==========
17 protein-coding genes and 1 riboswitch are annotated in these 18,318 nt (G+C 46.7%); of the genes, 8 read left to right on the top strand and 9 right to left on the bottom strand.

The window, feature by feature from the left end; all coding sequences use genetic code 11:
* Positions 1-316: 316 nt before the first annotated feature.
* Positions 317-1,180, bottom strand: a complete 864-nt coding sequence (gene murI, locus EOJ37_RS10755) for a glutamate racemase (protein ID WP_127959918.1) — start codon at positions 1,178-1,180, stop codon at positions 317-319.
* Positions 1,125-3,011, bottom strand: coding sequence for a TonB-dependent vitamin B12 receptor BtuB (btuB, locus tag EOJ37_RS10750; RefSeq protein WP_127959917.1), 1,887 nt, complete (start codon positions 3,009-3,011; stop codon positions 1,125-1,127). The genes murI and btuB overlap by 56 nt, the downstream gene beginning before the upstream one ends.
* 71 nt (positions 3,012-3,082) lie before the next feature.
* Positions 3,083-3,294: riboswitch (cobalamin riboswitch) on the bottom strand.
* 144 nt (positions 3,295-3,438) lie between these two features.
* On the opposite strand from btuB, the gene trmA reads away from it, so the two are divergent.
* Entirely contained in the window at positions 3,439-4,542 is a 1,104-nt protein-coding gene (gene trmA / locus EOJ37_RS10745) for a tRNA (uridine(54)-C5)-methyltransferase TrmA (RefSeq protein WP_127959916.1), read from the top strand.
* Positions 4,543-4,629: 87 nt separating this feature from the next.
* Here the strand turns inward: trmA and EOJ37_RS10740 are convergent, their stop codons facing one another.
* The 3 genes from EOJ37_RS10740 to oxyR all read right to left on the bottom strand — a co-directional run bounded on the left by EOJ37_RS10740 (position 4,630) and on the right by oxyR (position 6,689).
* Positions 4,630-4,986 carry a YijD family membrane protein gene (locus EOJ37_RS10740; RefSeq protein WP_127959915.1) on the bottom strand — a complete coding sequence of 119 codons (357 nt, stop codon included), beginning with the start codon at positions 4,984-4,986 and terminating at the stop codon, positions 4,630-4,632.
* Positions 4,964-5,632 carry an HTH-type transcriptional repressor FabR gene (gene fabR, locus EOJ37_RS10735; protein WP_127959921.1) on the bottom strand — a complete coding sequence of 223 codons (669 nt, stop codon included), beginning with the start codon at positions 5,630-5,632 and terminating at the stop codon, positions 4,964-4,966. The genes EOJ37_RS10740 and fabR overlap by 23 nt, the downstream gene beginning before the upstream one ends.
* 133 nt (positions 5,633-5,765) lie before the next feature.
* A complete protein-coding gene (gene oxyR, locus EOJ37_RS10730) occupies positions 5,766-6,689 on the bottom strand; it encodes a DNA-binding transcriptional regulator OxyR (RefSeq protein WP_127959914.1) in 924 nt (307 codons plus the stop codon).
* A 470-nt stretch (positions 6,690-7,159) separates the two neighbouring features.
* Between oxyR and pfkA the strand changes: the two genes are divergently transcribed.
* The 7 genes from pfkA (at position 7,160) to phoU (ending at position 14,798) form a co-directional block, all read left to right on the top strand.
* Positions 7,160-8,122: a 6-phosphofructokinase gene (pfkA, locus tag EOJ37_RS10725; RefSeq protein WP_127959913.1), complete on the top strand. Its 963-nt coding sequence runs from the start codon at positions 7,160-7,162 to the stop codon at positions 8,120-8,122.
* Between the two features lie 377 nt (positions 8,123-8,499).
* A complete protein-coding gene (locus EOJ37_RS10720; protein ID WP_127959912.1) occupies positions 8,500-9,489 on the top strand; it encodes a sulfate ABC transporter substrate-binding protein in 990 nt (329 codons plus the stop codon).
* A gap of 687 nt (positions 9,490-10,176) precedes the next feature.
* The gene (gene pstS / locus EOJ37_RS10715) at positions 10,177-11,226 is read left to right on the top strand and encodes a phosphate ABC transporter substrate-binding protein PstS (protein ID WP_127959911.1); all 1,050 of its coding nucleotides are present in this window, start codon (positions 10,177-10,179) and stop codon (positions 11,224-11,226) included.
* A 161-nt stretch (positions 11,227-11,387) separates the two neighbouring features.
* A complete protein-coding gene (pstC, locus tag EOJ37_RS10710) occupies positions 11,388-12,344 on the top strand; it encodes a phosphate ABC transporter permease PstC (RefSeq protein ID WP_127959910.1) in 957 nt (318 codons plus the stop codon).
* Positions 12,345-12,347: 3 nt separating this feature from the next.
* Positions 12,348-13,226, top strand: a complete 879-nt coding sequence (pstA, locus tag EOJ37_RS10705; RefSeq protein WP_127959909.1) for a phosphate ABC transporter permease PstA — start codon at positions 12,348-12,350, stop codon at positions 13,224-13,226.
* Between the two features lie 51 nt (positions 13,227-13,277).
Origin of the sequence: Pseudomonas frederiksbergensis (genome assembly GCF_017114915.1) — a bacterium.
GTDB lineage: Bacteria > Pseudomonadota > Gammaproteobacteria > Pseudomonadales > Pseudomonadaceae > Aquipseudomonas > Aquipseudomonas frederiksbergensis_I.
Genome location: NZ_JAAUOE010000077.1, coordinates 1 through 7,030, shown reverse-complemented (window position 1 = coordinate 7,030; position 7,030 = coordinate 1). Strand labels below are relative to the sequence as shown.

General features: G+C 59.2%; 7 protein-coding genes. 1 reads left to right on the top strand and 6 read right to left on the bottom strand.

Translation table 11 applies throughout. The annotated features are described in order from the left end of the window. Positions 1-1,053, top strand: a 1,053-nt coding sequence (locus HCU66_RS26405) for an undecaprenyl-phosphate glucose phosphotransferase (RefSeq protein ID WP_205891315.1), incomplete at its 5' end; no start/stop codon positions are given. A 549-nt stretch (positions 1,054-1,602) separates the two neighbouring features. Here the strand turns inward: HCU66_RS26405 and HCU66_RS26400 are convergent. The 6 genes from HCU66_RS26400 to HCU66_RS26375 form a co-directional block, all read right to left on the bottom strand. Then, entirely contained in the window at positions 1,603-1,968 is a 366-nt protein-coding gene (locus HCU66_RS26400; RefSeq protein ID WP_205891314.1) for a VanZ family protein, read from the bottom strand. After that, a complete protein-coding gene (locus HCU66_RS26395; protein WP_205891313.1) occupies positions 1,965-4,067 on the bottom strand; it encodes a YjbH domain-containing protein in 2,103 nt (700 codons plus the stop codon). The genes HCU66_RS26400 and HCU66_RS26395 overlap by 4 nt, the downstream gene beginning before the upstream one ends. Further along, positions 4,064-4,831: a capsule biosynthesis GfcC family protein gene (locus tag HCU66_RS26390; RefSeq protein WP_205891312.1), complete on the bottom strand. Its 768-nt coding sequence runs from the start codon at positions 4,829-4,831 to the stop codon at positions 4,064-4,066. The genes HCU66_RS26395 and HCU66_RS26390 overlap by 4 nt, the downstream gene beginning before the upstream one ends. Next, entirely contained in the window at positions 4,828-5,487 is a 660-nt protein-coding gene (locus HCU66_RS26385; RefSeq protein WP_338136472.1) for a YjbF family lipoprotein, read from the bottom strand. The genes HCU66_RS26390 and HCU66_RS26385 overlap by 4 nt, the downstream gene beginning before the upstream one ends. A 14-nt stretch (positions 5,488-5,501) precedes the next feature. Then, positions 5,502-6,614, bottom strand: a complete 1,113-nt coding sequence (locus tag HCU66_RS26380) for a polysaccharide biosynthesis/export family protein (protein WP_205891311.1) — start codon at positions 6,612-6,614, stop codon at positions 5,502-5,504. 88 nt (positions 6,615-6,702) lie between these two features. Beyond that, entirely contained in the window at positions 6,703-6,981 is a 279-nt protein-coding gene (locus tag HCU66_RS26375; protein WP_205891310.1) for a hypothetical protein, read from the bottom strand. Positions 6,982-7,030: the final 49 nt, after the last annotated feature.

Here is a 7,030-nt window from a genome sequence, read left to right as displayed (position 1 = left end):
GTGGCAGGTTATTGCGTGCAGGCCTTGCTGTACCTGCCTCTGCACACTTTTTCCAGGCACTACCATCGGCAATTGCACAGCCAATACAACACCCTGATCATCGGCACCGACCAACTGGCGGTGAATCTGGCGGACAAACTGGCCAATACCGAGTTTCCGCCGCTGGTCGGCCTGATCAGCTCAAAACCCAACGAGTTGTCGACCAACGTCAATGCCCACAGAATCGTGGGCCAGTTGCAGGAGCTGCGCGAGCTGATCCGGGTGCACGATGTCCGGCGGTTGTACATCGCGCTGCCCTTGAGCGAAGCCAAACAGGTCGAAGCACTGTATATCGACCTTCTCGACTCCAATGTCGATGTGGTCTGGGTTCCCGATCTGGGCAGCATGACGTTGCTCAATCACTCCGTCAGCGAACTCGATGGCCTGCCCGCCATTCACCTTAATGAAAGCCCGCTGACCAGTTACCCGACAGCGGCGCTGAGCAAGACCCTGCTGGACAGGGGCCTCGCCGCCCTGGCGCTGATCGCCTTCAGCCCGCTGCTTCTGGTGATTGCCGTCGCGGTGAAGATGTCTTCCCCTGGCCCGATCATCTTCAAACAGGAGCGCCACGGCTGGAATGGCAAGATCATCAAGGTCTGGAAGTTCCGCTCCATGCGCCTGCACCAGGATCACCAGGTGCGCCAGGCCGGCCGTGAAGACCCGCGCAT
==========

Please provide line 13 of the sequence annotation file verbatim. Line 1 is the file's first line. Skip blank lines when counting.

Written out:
* The 3 genes from EOJ37_RS10740 to oxyR all read right to left on the bottom strand — a co-directional run bounded on the left by EOJ37_RS10740 (position 4,630) and on the right by oxyR (position 6,689).